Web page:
It will be days before my eye turns from blood-red to white, weeks before I can peruse the lasting impact of surgery. Will it noticeably change my appearance? Will it change anything else?
“I’m glad you could be here,” I tell my mom, when she has driven us home without a wrong turn.
“Me too,” she says.
My children are solicitous when they return from a friend’s house after my operation. This is their first brush with eye surgery, and their concern charms me. I explain the procedure as my mom defined it for me, as a repair. They don’t know the surgery is an attempt to improve my appearance; I won’t let on that I wish to be beautiful. It’s an intermittent desire, one that no longer defines me, yet I’ve gone under the knife to satisfy it.
I want to spare my little girl from measuring her value in a mirror, but Signe is learning, inevitably, that beauty matters. She has confided that she hopes she is pretty enough to have friends in kindergarten. I stumbled through what I hoped was an appropriate response, enumerating the qualities that make her a good friend. She looked unconvinced.
When Signe stared at my face a few months before surgery, I thought of an essay by Alice Walker. Walker dreaded the day her daughter would notice her mother’s disfigured eye, just as my daughter was noticing mine. The pivotal moment in Walker’s essay is when her daughter remarks, “Mommy, there’s a world in your eye.” I shouldn’t set much store by this atypically affectionate account of Walker’s relationship with her now estranged daughter. Even so, I was crushed when my little girl said, “Your eye looks scary.”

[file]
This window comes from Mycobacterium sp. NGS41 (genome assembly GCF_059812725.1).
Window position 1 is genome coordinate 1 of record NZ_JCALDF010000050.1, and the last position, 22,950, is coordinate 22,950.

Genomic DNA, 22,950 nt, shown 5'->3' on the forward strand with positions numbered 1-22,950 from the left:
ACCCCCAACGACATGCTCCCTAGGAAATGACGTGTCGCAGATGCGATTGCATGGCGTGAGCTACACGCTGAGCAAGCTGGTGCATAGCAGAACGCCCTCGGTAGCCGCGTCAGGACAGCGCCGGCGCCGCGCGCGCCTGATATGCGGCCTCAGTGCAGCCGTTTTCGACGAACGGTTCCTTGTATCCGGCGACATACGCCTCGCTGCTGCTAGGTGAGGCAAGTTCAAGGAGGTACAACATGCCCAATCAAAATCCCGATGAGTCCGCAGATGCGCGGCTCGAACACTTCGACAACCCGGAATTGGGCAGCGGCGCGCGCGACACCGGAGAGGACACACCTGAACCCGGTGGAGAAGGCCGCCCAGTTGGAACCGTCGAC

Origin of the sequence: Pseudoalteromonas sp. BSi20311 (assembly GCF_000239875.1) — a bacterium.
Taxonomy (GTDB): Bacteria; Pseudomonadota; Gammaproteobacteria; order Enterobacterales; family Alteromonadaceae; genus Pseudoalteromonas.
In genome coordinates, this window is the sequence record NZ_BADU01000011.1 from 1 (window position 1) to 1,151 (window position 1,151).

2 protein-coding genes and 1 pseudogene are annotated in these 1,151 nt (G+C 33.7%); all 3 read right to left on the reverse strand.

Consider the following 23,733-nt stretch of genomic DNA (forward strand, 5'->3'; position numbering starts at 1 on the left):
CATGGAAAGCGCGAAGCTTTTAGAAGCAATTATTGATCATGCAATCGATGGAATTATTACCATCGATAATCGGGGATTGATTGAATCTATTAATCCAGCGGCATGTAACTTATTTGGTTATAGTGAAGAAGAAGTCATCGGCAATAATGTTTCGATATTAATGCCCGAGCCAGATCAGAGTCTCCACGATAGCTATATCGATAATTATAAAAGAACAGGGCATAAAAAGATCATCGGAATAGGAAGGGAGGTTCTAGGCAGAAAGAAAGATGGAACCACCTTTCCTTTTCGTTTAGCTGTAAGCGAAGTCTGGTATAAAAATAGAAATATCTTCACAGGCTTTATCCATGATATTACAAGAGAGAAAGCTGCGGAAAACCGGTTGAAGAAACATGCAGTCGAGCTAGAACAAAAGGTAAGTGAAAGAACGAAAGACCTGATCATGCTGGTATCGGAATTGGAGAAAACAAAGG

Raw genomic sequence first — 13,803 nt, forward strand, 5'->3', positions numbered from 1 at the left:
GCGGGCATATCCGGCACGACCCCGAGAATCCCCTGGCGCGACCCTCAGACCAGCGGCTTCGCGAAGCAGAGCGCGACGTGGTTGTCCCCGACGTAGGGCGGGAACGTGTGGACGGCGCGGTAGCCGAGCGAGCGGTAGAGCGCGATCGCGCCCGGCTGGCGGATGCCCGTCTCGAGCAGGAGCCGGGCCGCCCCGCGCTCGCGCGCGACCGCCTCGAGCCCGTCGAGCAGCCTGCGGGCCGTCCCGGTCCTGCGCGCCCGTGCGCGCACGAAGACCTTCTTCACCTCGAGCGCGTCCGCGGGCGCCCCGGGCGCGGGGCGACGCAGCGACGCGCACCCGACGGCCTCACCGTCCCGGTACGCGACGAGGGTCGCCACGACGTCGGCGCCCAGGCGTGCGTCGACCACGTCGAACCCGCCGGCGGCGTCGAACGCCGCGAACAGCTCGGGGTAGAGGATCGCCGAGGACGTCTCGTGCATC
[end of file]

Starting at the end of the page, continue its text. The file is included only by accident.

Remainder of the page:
She recognized my hurt before I masked it and apologized for days afterward. I reassured her she’d done nothing wrong, talked about how differences make us beautiful, told her my blind eye reminded me to be grateful for the eye that can see. But she had observed that deep down, I too hope I’m pretty enough to belong.
You won’t find integral as a synonym for beautiful in any thesaurus. In my vocabulary, they share meaning. Integral means both whole and essential to the whole. If you are integral, you are complete, and the world would not be complete without you. What I have learned over years of reflection is that when I long to be beautiful, I long to be integral.
Three weeks after surgery, my irises are horizontally aligned so closely you might think they were allies. The overall effect, however, is unremarkable. My right iris remains a paler shade of green than the left. My right pupil is still the black-marker dot of a child’s drawing, never dilating because it never beholds light. My right eyelids, stretched and sliced over decades of treatment, still gape like snarled lips.
As a child, I heard a doctor say my disease could “burn out” by adolescence. I imagined a celebration, like a sweet sixteen party with balloons and cake, attended by my friends, my doctors, the aunts and uncles who inquired about my eyes during holiday dinners, the teachers who had visited me at the hospital. Now, as an adult who should have outgrown such naive fantasies, I had let myself believe again that a single moment in my ocular history could unbreak what came before.
Most days I am reconciled with the badge of my brokenness. Most days understanding my desire for beauty as a desire for wholeness is enough to make peace with it. Most days I believe I am integral to—and through—my mother and daughter and every woman who wants to be integral, too. But some days I close my eyes, unseeing and unseen, and dream of revision.
KIM KANKIEWICZ has written for Brain, Child, Denver’s Westword, the Saint Paul Almanac, and public radio. She is a recent transplant to the Seattle area, where she hasn’t yet found an eye doctor.